The Lego Movie (Rated PG, 100 minutes)
One can only assume that this film was as fun to make, as it is to watch; the vibrant Lego World jumps from the adolescent imagination onto the big screen. To all skeptics who are sick of dim-witted ‘brand movies,’ this is one done right. To be fair, The Lego Movie always had more going for it; Legos always thrived off of an individual’s infinite creativity. On the other hand, a brand film like Battleship sunk because it is a static idea. But The Lego Movie also thrives on the creative team of Phil Lord and Christopher Miller. This is the duo’s third film and each film has been critically and financially successful: mostly for their self-referential humor.
While watching The Lego Movie, there is a necessity to buy into this fast-pace world; while it is only a 100-minute movie, it has a faster pace than most films with shorter runtimes. Yes, it has a clear-cut narrative, but it feels like a child with attention deficit disorder made this. This can be seen with the jokes throughout the movie, which can be so rapid that several will be missed. While this sounds like a negative comment, this ‘quick-fire’ mechanic does not hinder the film because majority of the jokes are hysterical. For instance, if one joke misses, then a funnier joke quickly follows.
With that said, The Lego Movie succeeds on the ability to have humor for both adults and children. This is why the ‘quick-fire’ technique works; certain jokes ‘pass over the children’s heads,’ but it did not matter because the next joke caters to their humor. On top of this, it is quite shocking how much depth this movie has. Between the satirization of everything from pop music to material goods, The Lego Movie has some harsh criticisms that are hidden by the charm and look of Lego-land.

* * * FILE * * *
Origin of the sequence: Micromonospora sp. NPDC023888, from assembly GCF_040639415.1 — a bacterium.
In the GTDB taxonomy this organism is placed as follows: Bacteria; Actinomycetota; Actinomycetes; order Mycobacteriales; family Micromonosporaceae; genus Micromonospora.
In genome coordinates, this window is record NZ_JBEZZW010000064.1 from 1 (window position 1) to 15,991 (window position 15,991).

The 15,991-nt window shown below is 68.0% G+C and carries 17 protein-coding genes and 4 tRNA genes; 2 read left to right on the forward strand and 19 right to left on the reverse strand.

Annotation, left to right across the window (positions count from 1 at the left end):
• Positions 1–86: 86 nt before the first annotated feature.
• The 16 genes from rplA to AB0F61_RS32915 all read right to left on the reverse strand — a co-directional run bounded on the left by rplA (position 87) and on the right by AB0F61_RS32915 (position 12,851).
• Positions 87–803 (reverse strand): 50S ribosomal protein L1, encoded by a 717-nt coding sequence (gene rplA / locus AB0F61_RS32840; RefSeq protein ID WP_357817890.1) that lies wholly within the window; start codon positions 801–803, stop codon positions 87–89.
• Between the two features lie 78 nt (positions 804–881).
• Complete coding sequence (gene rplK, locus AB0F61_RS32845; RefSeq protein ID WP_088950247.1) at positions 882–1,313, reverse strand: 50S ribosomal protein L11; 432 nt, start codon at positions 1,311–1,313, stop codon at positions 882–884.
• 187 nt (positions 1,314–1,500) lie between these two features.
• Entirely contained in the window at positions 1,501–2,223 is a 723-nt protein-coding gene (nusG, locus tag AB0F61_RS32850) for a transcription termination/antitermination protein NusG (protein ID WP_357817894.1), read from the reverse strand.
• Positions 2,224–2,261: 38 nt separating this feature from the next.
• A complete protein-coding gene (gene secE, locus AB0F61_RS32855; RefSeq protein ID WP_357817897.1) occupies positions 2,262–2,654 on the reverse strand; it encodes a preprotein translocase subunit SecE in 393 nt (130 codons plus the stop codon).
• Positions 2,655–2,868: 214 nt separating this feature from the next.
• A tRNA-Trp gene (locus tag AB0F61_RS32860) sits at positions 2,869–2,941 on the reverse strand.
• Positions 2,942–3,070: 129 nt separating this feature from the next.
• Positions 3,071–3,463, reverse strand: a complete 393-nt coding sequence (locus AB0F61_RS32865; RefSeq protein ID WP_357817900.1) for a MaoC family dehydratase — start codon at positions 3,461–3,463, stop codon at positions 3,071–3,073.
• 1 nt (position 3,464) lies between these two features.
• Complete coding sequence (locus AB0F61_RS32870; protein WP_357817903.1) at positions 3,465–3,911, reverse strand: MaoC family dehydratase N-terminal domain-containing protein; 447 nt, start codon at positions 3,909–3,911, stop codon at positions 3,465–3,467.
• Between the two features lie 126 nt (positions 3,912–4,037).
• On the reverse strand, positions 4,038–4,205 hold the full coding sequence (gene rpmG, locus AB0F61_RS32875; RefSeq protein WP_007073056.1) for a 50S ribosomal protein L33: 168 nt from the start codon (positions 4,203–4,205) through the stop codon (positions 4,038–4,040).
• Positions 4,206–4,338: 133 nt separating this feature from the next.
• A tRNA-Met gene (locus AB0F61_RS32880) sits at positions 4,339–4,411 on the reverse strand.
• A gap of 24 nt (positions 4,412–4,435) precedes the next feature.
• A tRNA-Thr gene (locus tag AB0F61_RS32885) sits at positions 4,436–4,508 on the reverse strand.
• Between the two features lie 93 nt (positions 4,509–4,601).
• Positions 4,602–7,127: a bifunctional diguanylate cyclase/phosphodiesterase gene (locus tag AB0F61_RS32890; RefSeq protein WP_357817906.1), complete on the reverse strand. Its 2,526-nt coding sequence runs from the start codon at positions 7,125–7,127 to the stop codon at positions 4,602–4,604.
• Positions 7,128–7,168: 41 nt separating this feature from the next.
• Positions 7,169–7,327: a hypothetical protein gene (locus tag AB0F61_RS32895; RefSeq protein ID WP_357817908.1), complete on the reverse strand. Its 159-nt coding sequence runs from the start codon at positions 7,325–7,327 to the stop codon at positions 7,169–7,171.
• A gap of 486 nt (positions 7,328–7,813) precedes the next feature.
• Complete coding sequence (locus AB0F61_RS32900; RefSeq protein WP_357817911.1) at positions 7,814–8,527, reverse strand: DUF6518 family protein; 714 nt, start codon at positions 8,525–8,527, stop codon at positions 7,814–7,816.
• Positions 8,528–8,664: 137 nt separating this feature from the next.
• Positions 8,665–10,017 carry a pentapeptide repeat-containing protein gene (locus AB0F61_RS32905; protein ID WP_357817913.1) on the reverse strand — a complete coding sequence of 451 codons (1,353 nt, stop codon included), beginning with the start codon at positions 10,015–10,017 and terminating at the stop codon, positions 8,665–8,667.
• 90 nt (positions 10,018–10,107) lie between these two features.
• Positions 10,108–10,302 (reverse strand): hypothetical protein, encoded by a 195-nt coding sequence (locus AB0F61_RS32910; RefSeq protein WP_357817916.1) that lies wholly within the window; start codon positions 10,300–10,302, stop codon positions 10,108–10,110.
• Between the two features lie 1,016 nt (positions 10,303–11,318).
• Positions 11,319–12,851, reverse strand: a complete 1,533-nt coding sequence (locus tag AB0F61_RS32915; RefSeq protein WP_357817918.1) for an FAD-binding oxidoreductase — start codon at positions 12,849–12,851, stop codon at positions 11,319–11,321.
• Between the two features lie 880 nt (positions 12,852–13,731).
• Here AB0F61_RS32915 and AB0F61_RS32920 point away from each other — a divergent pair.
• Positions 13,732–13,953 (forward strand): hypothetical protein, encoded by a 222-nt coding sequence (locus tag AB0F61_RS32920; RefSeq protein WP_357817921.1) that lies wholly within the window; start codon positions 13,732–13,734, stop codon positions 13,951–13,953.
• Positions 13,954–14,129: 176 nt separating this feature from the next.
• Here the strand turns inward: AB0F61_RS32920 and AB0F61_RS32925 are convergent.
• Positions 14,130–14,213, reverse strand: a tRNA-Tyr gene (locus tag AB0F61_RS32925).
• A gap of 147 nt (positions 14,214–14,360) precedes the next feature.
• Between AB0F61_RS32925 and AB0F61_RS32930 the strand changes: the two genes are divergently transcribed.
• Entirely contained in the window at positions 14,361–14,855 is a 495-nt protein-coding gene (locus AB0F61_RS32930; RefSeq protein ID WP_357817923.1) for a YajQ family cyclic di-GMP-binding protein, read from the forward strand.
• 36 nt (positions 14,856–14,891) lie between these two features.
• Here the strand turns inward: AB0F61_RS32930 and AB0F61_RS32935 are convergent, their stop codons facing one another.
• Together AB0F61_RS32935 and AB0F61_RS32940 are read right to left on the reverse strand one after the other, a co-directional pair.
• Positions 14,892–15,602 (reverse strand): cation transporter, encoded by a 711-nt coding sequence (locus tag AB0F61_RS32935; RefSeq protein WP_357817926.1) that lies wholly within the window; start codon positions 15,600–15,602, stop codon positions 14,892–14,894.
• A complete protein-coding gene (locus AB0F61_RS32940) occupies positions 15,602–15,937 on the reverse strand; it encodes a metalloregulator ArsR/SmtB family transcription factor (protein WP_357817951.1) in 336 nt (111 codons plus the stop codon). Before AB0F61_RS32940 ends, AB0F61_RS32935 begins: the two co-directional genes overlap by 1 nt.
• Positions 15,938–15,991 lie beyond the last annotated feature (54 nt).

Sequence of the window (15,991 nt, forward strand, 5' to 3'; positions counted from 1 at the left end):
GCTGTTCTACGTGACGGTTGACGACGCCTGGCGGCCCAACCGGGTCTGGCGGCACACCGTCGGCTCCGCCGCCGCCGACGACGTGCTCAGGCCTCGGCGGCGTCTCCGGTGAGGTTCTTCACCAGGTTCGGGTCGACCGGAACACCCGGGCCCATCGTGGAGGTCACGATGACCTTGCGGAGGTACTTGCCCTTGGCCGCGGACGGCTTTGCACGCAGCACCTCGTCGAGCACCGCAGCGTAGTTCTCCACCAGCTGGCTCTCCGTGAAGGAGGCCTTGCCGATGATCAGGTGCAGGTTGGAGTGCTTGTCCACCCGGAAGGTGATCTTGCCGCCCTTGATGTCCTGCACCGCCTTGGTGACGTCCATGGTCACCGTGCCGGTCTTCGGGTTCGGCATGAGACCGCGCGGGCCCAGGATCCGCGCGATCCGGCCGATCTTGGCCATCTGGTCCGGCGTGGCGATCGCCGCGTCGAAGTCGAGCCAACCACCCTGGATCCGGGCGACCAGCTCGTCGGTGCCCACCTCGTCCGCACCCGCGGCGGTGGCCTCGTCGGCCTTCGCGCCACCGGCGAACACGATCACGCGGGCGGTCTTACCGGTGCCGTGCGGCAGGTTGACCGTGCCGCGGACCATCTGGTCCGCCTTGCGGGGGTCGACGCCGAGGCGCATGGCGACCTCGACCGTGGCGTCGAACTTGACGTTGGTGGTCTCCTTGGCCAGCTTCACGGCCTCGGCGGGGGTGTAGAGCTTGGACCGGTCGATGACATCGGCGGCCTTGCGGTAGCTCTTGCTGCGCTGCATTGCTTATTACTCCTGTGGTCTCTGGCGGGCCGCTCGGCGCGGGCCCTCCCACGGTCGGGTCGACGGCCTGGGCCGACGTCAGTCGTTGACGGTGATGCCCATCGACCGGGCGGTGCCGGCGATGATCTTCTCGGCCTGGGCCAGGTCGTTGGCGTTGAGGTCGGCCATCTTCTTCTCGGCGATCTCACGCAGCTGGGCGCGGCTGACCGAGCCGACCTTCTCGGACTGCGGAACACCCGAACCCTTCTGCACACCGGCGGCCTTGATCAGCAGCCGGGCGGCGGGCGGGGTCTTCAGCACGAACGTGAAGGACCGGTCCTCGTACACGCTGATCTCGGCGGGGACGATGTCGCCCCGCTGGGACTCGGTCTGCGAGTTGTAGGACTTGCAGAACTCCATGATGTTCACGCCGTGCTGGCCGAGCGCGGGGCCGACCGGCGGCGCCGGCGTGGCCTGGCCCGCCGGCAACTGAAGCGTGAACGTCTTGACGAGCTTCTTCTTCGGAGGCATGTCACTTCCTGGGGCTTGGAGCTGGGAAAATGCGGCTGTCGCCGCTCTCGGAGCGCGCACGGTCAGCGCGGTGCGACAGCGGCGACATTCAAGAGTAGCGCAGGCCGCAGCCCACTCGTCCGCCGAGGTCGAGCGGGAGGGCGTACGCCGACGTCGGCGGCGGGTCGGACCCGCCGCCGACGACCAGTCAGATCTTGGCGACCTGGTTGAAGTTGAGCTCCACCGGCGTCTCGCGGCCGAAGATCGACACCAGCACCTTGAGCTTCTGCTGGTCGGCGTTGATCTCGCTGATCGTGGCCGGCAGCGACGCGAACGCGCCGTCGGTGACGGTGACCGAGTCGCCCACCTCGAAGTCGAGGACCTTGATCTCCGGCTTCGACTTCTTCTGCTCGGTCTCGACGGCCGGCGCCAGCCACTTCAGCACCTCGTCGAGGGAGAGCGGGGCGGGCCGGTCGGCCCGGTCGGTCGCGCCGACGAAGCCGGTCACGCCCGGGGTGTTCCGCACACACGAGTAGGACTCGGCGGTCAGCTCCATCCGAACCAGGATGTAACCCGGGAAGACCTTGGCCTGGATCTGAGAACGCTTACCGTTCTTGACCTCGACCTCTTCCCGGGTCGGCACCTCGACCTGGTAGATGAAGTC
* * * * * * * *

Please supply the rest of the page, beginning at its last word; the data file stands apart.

Also, hundreds of movie references are scattered throughout the picture; I paid close attention and could not spot them all. Again, some of these references children would never get, but that does matter when the film has cameos from Superman, Green Lantern, the Ninja Turtles, and many more. As previously stated, this film succeeds by its accessibility.
On top of this, the voice acting is superb; every character has a distinct personality that is brought to life by the voices and animation. Chris Pratt voices Emmet with the boyish charm that makes Andy on Parks and Recreation so lovable. On top of that, the cast is rounded out with Will Arnett, Elizabeth Banks, Liam Neeson, Morgan Freeman, Will Ferrell, and many other celebrity cameos. And the animation, while simple, is amazing to look at; yes, this film is mostly done with computers, but the cheap charm of Legos is not lost. However, it is this cheap look of Legos that took me out of several scenes, for instance, the Lego ocean looks like bad stop motion animation. But I see what the filmmakers were going for and this is a small gripe for an overall beautiful film.
Speaking of the filmmakers, both Phil Lord and Christopher Miller did a wonderful job with the fast pace and structure of the film. They told a wonderful story with intelligence and charm; however, the action scenes are unimaginative. The audience gets treated with slow motion scenes that impressed the children, but left me wanting more. Yes, the action scenes are downright beautiful to look at, but perhaps the frantic energy of the whole film hurt the action scenes: which seem tame in comparison. But again, these are only minor gripes in an overall entertaining film.
This is the first great film of 2014 and luckily the general public knew this as well; with the amount of money the film made, there has to be a sequel on the horizon. Both the expansive world and twist allow for diverse stories to be told in the potential sequels. As a previously skeptical person, I am surprised to say that I cannot wait to see where they go with this universe.